Proud Tunisians vote in Arab Spring’s first election

Nine months after ushering in the Arab Spring, Tunisians have voted en masse in the nation’s first free election. But the mostly joyful occasion underscored the scale of the challenge the country’s newly elected representatives will face.


Tunisian voters took pride in writing a new chapter in the history of the Arab Spring Sunday as they flocked to the polls for the first free election in the nation’s history.

Some seven million voters were called upon to elect a constituent assembly tasked with drafting a new constitution and setting elections for a new president and parliament.

Nine months after toppling their long-time ruler Zine al-Abidine Ben Ali and inspiring similar uprisings across the Arab world, Tunisians were hoping a free and fair election would set a benchmark for democracy in the region.

Across the country, endless lines of eager voters could be seen snaking their way out of overcrowded polling stations.

After patiently queuing for hours in the sunshine, many emerged from the polls proudly holding up blue-stained index fingers as evidence that they had cast their ballot.

Among the voters was Manoubia Bouazizi, the mother of the fruit vendor whose self-immolation on December 17 set in motion the spectacular chain of events known as the Arab Spring. “I will vote in the interest of our country; we have worked hard, we don’t want to remain oppressed,” she told FRANCE 24.

Election officials said turnout was very high, with many polling stations staying open well after the 8pm deadline to allow the last voters to cast their ballots.

“There is tremendous enthusiasm,” said local journalist Ghassen Ben Khelifa, as he prepared to vote in the capital, Tunis. “Everyone has sensed the importance of the occasion.”

From one party to one hundred

In the wealthy Mediterranean city of Sousse, the hometown of Ben Ali, voters long accustomed to having but one party to choose from stared bemused at ballots bearing the names of 63 different candidates.

“We used to have no choice. But now there are so many parties we don’t know who to pick,” one confused voter told FRANCE 24.

Since the January uprising, Tunisia’s political landscape has been completely transformed, with Ben Ali’s hegemonic party giving way to a multitude of smaller groups.

On Sunday no fewer than 11,000 candidates were standing for election to the 217-seat assembly, most of them split among more than a hundred parties with the rest running as independents.

As polls closed, international monitors said the election had gone smoothly, with “no major irregularities” to report.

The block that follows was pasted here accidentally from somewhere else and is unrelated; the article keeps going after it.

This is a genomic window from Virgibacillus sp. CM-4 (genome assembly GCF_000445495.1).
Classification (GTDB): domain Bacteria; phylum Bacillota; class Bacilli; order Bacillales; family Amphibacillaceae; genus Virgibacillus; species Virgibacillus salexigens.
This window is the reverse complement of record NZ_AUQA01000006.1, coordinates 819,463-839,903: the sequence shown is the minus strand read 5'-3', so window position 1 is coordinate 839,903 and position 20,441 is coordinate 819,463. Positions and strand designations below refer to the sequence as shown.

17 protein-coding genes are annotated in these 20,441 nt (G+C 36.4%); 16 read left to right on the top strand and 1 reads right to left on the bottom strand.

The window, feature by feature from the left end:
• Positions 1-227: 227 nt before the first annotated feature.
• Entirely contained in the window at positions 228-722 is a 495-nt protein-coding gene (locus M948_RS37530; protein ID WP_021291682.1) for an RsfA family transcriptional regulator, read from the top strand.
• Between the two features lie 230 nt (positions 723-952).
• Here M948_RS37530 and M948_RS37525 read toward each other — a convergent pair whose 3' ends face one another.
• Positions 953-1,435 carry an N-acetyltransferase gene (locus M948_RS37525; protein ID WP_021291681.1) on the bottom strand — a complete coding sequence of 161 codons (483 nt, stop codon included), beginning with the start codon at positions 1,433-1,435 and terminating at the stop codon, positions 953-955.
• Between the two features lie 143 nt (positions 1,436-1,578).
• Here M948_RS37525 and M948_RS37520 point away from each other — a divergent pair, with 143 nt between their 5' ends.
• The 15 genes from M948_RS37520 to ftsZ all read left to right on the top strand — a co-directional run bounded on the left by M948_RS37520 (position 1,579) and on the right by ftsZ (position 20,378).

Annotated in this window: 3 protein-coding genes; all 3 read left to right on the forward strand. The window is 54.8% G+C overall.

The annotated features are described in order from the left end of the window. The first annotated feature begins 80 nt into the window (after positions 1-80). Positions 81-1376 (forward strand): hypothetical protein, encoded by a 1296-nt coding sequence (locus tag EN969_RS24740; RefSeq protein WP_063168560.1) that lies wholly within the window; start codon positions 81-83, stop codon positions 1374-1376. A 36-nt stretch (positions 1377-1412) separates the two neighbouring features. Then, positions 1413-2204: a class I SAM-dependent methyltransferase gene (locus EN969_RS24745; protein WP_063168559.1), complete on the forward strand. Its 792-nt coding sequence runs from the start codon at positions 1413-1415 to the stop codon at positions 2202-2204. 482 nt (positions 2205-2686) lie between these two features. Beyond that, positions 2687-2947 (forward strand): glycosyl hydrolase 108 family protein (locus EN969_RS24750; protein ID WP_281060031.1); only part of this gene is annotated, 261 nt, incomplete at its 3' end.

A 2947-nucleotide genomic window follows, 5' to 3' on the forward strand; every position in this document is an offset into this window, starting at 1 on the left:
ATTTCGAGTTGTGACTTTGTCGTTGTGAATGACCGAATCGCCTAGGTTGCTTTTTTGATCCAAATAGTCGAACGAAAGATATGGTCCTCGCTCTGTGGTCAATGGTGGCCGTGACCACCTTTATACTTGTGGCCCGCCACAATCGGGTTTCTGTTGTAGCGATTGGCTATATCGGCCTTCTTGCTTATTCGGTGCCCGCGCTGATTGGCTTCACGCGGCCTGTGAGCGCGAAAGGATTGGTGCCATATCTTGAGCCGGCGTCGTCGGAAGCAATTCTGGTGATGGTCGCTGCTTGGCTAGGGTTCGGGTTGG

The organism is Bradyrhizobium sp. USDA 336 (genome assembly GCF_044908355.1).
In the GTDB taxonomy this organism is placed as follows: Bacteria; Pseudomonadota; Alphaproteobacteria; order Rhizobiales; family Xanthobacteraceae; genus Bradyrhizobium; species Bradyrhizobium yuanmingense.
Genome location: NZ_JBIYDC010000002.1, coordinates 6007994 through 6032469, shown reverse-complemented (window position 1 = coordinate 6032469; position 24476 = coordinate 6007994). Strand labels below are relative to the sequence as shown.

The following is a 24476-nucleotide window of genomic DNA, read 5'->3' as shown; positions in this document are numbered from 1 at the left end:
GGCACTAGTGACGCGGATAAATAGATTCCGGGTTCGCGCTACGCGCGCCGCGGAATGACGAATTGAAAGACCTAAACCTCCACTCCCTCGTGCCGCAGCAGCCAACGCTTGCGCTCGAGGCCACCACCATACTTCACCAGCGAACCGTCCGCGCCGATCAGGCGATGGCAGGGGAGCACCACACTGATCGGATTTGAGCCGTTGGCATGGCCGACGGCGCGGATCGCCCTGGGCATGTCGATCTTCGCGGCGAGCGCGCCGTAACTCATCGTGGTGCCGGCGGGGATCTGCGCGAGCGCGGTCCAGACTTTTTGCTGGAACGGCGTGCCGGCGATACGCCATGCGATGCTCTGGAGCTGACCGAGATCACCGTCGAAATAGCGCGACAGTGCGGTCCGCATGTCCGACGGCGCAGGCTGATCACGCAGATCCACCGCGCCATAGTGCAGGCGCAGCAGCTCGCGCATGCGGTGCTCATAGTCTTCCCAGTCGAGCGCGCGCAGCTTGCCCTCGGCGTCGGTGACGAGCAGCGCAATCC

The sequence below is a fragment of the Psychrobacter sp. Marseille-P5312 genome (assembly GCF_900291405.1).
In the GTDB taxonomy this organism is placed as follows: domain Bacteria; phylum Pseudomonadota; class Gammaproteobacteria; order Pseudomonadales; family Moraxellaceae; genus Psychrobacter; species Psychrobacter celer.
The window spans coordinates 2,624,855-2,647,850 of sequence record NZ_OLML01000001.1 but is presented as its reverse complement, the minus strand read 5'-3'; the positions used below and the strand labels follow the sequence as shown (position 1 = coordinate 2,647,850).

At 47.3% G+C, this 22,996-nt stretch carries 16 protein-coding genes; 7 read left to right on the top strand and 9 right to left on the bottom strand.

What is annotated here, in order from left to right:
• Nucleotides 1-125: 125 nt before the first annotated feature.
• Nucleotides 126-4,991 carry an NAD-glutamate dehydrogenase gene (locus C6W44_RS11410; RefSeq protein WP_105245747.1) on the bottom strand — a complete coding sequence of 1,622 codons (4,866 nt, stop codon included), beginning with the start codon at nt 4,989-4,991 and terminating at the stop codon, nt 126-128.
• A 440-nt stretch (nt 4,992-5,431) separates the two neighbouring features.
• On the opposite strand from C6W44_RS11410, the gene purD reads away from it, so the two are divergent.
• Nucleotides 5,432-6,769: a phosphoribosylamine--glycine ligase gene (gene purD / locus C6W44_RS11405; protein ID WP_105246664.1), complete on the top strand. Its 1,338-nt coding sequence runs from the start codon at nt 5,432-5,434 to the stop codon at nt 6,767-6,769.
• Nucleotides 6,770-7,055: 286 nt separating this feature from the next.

Frenchman Pierre Schapira, one of the 5,000 or so election observers deployed across the country, said he was particularly impressed with a text messaging system that helped voters locate the right polling station. “The atmosphere is amazing and the whole thing is remarkably well organised,” he told the FRANCE 24 Observers in Tunis.

Ennahda, a once outlawed and severely repressed Islamist party, was tipped to win around a third of the vote, giving it a key voice in drafting the new constitution.

But a complex system of proportional representation will ensure that no matter which way the vote goes no one party will be able to win a majority.

Some are relishing the uncertain outcome, determined not to let the inevitable anxiety spoil their party.

“For the first time in our lives we’ll go to bed not knowing who the winner is,” said freelance journalist Ben Khelifa.

Judging by the oganisers' latest announcement, he will have to wait until Tuesday for an official result.

Unfinished revolution

The overwhelming sense of pride at holding the Arab Spring’s first free election was mingled with fierce determination to safeguard what many describe as the country’s “unfinished revolution”.

“The Arab Spring is born again today,” Ennahda leader Rachid Channouchi told reporters after casting his vote. “Not in the negative way of toppling dictators, but in the positive way of building a democratic system that represents the people.”

But in a sign of the tension between liberals and Islamists, Ghannouchi was booed as he left a polling station in a suburb of the capital, Tunis.

While Ennahda’s leaders have been at pains to highlight their democratic credentials, many of the more liberal parties are openly fearful of its intentions; not least concerning the country’s progressive policies on women’s rights.

Sunday’s vote was likely to see a record number of women elected to the new assembly – though far short of the 50% advocated by the commission in charge of organising the poll.

Bouazizi, who moved to Tunis following her son’s death, said she would cast her vote “to ensure women have dignity and are respected”.

But in her hometown of Sidi Bouzid in Tunisia’s long-neglected interior, where her son Mohammed set himself alight in protest at the lack of jobs, most voters had other pressing issues on their minds.

“The people I spoke to here, many unemployed and struggling to make ends meet, say the revolution is yet to reach Sidi Bouzid,” said FRANCE 24’s correspondent Jonathan Walsh.

In nearby Kasserine, another poor town that bore the brunt of a deadly crackdown by Ben Ali’s security forces, many felt little had changed after nine months of interim governments led by ageing figures from the old regime.

El-Abed Guessoumil, a local student, said he would not be voting because “none of the parties are interested in us and our problems”.

The plight of inland towns such as Sidi Bouzid and Kasserine, where unemployment is thought to hover at around 40%, underscores the scale of the challenge faced by the new constituent assembly.

But as Samy Ghorbal of the Progressive Democratic Party (PDP), one of the leading centrist formations, pointed out, “at least once the assembly is in place, there will be an obligation of result”.

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